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Surfboard making and environmental sustainability: New materials and regulations, subcultural norms and economic constraints

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Abstract


  • Surfers are well aware of oceanic sustainability issues such as water quality and

    pollution, impacts of tourism, and local conflicts over coastal development. But

    there are also sustainability problems associated with the very equipment needed

    to participate in a surfing life. Surfboards are manufactured items that entail a

    host of upstream labour and environmental issues. This chapter accordingly discusses

    environmental sustainability issues in the surfboard-making industry, and

    dilemmas that arise as a consequence of uneven regulation, and the industry's

    combination of structural economic features and subcultural origins. We draw

    on qualitative, longitudinal research where we have visited and interviewed

    people in 36 surfboard-making workshops in Australia, Ha wai'i and Califomia

    over half a decade (see Warren and Gibson 2014). In this chapter we document

    sustainability issues such as dependence on petroleum products and harmful

    chemicals, differences in environmental regulation and poor waste management

    practices - issues related to making surfboards with which many surfers may not

    be so familiar.

Publication Date


  • 2017

Citation


  • Gibson, C. & Warren, A. (2017). Surfboard making and environmental sustainability: New materials and regulations, subcultural norms and economic constraints. In G. Borne & J. Ponting (Eds.), Sustainable Surfing (pp. 87-103). Abingdon, United Kingdom: Routledge.

International Standard Book Number (isbn) 13


  • 9781138930759

Scopus Eid


  • 2-s2.0-85020953425

Ro Full-text Url


  • http://ro.uow.edu.au/cgi/viewcontent.cgi?article=4187&context=sspapers

Ro Metadata Url


  • http://ro.uow.edu.au/sspapers/3181

Book Title


  • Sustainable Surfing

Start Page


  • 87

End Page


  • 103

Place Of Publication


  • Abingdon, United Kingdom

Abstract


  • Surfers are well aware of oceanic sustainability issues such as water quality and

    pollution, impacts of tourism, and local conflicts over coastal development. But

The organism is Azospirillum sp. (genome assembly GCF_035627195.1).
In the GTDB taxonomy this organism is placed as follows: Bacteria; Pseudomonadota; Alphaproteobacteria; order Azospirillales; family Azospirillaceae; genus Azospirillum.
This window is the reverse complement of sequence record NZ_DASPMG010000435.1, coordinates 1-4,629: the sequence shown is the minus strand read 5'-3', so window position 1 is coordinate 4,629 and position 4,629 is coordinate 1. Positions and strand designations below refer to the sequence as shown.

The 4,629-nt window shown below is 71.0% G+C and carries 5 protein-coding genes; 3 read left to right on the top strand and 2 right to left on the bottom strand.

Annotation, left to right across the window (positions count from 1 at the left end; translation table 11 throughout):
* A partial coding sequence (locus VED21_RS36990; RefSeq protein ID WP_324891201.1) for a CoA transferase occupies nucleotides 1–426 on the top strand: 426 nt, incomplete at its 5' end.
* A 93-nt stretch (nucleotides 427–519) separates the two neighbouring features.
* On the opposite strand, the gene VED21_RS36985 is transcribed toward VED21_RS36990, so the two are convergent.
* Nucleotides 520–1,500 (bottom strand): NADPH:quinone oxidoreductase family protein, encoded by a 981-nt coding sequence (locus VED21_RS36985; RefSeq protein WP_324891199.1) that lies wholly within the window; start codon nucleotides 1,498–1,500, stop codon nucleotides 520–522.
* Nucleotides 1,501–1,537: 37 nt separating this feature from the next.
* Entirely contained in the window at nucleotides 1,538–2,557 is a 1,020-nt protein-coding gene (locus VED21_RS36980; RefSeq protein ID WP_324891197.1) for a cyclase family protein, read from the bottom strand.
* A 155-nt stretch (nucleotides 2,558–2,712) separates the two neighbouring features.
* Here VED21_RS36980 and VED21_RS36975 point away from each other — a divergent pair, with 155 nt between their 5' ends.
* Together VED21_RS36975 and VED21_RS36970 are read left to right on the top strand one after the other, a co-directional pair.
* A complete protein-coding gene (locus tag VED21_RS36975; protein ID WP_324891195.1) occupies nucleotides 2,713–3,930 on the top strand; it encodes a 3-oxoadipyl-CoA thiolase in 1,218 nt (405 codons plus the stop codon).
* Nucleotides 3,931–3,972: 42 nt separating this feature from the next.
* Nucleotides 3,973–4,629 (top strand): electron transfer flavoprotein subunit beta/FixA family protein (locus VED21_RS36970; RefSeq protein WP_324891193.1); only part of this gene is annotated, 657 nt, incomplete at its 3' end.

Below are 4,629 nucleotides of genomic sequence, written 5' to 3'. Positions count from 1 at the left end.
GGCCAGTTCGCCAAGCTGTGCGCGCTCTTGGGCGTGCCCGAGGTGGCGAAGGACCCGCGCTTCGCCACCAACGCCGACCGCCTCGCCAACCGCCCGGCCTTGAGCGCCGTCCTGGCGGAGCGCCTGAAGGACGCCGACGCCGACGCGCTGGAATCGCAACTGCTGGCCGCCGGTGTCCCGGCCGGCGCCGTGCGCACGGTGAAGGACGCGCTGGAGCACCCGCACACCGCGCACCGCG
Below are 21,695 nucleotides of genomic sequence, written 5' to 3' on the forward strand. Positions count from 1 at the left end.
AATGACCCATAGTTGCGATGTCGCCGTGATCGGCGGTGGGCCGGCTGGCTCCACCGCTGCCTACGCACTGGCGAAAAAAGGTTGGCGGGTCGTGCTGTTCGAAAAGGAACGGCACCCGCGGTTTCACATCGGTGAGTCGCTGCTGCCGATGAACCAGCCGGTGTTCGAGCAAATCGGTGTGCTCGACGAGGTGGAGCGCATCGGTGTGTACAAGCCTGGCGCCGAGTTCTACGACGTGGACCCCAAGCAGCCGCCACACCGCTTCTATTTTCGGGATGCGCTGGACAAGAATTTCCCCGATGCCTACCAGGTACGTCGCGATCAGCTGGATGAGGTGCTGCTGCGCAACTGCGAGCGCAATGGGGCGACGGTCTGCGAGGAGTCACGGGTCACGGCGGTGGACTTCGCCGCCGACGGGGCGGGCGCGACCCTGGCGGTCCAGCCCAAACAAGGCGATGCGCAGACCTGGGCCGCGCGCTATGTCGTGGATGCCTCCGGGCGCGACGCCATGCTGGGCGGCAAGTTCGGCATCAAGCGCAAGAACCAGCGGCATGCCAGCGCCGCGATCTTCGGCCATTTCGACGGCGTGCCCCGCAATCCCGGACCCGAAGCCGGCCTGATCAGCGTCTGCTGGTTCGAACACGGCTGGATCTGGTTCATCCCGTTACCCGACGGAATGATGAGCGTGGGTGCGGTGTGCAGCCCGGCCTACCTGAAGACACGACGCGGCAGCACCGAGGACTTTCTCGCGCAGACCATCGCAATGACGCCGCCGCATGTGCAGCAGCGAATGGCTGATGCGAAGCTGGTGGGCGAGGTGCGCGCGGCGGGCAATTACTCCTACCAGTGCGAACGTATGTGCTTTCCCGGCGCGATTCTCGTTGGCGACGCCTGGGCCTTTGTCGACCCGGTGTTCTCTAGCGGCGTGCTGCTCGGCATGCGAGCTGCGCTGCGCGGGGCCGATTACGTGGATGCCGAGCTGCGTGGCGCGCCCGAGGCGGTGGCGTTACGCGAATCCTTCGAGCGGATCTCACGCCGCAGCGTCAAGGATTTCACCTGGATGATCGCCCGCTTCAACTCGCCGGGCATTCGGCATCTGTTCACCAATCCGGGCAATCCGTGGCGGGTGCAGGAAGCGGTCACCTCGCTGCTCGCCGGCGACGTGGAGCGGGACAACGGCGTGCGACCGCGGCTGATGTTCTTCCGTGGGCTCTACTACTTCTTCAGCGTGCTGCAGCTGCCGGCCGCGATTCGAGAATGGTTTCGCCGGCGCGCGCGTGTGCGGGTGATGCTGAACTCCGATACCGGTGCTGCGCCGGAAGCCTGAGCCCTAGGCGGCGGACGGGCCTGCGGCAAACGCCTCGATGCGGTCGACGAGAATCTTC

there are also sustainability problems associated with the very equipment needed

    to participate in a surfing life. Surfboards are manufactured items that entail a

    host of upstream labour and environmental issues. This chapter accordingly discusses

    environmental sustainability issues in the surfboard-making industry, and

    dilemmas that arise as a consequence of uneven regulation, and the industry's

    combination of structural economic features and subcultural origins. We draw

    on qualitative, longitudinal research where we have visited and interviewed

    people in 36 surfboard-making workshops in Australia, Ha wai'i and Califomia

    over half a decade (see Warren and Gibson 2014). In this chapter we document

    sustainability issues such as dependence on petroleum products and harmful

    chemicals, differences in environmental regulation and poor waste management

    practices - issues related to making surfboards with which many surfers may not

    be so familiar.

Publication Date


  • 2017

Citation


  • Gibson, C. & Warren, A. (2017). Surfboard making and environmental sustainability: New materials and regulations, subcultural norms and economic constraints. In G. Borne & J. Ponting (Eds.), Sustainable Surfing (pp. 87-103). Abingdon, United Kingdom: Routledge.

International Standard Book Number (isbn) 13


  • 9781138930759

Scopus Eid


  • 2-s2.0-85020953425

Ro Full-text Url


  • http://ro.uow.edu.au/cgi/viewcontent.cgi?article=4187&context=sspapers

Ro Metadata Url


  • http://ro.uow.edu.au/sspapers/3181

Book Title


  • Sustainable Surfing

Start Page


  • 87

End Page


  • 103

Place Of Publication


  • Abingdon, United Kingdom